Thought Leadership for Lawyers
One of a law firm’s most valuable assets is its lawyers’ accumulated knowledge base. Yet a law firm marketer’s greatest challenge is how to effectively mine that resource to promote the law firm’s thought leadership to a larger audience of prospective clients. What happens when the attorneys actually insert themselves into the mix? In our recently released report, The Social Law Firm Index 2016, we revealed that a successful social media strategy did not correlate directly with the size of a firm or their marketing budget. It turns out that social media success might be more strongly associated with the level of involvement by a firm’s lawyers. Routinely outperforming in our indexes every year, law firm Polsinelli joined us at our recent The Social Law Firm Webinar to discuss the secrets to achieving their outstanding thought leadership presence online.
The attorneys at Polsinelli got involved very early in the process of developing the firm’s thought leadership strategy. “We have deep knowledge to leverage” explains Polsinelli shareholder Eric Packel. “For us the challenge was – how do we differentiate ourselves from the conventional webinars, decks and white papers published by every other firm out there?”
Client-centric content defined their way forward. Polsinelli’s team understood that bland position papers and opinions on regulatory issues were of more interest to other lawyers than to their current or prospective clients. They further understood that business and regulatory challenges don’t happen one at a time, nor do they happen in a vacuum.
Packaging meaningful legal lessons while engendering trust in a firm is a lot to expect from a social media campaign. Polsinelli wove their industry, labor and employment law knowledge into a series of fictitious case studies involving a year in the life of troublesome employee Ruby Breaker. “We devised a fictional persona and created a social presence for her,” describes Packel. During the course of the past year, Ruby has held “jobs” in three different industries in which the firm practices.
At each “job” Ruby presents different challenges for her employers: exempt vs. non-exempt vs. contractor status; confidentiality, trade secrets and NDAs; ADA compliance issues; the complexities of employee termination; even bathroom equality. These scenarios are played out through a series of webinars where listeners can eavesdrop on the incidents and conversations between Ruby and her employers, then hear Polsinelli’s attorneys weigh-in on the risks and best recommendations to resolve each. By moving Ruby from industry to industry, the firm’s attorneys can contrast common HR problems against the additional complexities introduced by unique local, state or federal guidelines and regulations in each industry.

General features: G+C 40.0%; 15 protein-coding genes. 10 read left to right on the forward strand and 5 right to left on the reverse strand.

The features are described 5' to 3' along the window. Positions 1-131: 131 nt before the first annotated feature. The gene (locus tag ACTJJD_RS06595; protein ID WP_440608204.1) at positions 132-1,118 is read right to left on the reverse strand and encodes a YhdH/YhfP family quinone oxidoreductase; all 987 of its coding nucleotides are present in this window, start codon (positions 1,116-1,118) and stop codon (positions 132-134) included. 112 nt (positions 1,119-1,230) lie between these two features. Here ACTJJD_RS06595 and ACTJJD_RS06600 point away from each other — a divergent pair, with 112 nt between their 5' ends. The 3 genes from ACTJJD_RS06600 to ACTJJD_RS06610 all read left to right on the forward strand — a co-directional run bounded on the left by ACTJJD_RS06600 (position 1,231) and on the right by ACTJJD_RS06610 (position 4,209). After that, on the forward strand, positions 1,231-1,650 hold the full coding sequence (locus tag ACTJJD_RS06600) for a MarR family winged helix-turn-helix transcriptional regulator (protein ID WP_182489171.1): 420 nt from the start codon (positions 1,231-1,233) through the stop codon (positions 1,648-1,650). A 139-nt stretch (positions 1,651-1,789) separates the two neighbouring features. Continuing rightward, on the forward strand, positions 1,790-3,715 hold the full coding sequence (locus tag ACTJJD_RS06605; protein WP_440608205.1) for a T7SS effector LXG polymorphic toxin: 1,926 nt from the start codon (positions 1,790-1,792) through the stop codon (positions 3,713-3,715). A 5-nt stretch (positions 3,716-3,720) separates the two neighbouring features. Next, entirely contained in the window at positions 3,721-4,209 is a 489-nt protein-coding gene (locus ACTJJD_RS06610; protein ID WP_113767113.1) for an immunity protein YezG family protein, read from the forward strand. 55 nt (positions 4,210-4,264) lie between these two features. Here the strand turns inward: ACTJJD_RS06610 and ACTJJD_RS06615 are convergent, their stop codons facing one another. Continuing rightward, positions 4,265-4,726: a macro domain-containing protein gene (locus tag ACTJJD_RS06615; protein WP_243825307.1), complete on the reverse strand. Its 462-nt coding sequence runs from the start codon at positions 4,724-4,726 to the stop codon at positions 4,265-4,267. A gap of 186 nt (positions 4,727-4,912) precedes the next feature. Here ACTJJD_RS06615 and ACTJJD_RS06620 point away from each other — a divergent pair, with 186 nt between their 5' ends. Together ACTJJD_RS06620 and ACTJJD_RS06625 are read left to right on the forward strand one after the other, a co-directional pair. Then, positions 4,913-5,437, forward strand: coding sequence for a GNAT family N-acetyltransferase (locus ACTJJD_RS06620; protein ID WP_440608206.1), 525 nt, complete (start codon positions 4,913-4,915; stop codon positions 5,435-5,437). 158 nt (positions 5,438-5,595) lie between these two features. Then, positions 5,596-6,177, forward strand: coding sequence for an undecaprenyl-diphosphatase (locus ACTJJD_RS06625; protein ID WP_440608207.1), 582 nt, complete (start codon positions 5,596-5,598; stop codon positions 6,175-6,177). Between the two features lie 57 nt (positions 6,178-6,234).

Polsinelli generates easily consumed case studies that present real-world scenarios faced by employers daily. By taking a client-centric approach to packaging their knowledge for consumption, Polsinelli achieves enormous advantage in relaying its thought leadership on a global stage. The Ruby Files is an excellent demonstration of what can happen when lawyers come to the table to collaborate in creating meaningful, desirable client-centric content.
But how do you get the lawyers engaged with the firm’s digital marketing endeavor in the first place? Packel explains the rationale he uses with his peers, “Lawyers like to think that they’re the busiest people…but even the best lawyer is nothing without a client. Years ago there just wasn’t the competition for clients that exists today. In today’s marketplace where all lawyers appear identical to prospects, good lawyers need to [continually] generate awareness to distinguish themselves from the others and generate interest from prospects.”
As Packel describes it, the investment he and his team make into their marketing initiatives has proven to be a winning strategy for client relations too. He notes that to maintain their social presence attorneys need to allocate a mere 10-to-20 minutes each week towards outreach. “Clients want extra advice; to be kept informed and up-to-speed; it doesn’t need to be about their specific matter. Plan a good message and, if you can, tie it to your partners and clients; but don’t overthink it.”
Another unplanned benefit Packel discovered: development of The Ruby Files series gave him a great opportunity to reach out and spend time with his firm’s major clients under the guise of brainstorming ideas for the thought leadership series. These meetings provided excellent direction for how to craft the series; but more importantly, it allowed him to reinforce the value of the client relationship, which in turn enhances retention. In all he describes his investment of time and resource into social media marketing as “a win/win” for his firm and its clients.
Developing a successful approach to thought leadership for lawyers is difficult. Is your law firm properly leveraging its greatest asset? Begin by assessing your content marketing strategy. Contact us today and let us help you reach and engage with your target audience.